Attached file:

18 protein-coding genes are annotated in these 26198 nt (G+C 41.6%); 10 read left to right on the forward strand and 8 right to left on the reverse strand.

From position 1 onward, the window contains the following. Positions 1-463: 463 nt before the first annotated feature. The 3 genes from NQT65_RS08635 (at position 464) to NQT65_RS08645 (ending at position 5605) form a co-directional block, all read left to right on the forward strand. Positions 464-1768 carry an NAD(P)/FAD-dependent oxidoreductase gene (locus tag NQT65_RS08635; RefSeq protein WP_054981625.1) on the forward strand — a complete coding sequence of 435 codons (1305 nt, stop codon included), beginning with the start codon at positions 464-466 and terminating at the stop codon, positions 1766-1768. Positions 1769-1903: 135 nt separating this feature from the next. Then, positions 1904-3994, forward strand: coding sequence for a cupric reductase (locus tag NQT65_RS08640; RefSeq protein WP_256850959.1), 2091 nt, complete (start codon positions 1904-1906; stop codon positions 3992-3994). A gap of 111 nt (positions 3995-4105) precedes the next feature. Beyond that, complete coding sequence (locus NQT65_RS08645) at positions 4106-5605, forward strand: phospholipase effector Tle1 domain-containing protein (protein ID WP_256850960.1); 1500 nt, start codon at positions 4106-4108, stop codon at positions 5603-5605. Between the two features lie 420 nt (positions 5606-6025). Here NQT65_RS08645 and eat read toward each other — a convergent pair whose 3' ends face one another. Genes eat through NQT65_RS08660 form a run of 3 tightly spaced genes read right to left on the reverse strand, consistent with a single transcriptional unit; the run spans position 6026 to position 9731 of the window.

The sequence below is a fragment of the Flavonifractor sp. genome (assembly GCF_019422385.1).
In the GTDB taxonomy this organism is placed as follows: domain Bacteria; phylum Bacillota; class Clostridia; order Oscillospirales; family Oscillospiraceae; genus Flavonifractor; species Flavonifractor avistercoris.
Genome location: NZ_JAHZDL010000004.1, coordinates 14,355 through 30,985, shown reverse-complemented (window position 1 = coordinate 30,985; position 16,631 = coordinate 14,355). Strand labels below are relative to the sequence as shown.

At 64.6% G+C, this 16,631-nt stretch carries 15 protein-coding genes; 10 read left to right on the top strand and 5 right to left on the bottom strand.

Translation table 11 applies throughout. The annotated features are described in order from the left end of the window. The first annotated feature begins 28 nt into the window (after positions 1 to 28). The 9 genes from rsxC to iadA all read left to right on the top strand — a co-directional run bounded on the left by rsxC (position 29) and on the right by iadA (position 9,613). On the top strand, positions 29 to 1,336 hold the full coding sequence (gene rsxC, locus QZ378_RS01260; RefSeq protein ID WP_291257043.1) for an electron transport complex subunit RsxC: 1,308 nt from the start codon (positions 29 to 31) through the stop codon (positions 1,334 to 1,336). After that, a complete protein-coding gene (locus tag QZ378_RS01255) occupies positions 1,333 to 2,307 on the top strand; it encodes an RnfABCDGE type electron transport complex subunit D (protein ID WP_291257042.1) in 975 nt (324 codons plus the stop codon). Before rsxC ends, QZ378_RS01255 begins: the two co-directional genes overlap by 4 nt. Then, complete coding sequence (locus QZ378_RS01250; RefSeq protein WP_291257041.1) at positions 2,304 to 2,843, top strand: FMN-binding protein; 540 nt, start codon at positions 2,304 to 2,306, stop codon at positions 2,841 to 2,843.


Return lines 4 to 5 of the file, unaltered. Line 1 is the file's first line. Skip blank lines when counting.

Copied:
In the GTDB taxonomy this organism is placed as follows: domain Bacteria; phylum Bacillota; class Clostridia; order Oscillospirales; family Oscillospiraceae; genus Flavonifractor; species Flavonifractor avistercoris.
Genome location: NZ_JAHZDL010000004.1, coordinates 14,355 through 30,985, shown reverse-complemented (window position 1 = coordinate 30,985; position 16,631 = coordinate 14,355). Strand labels below are relative to the sequence as shown.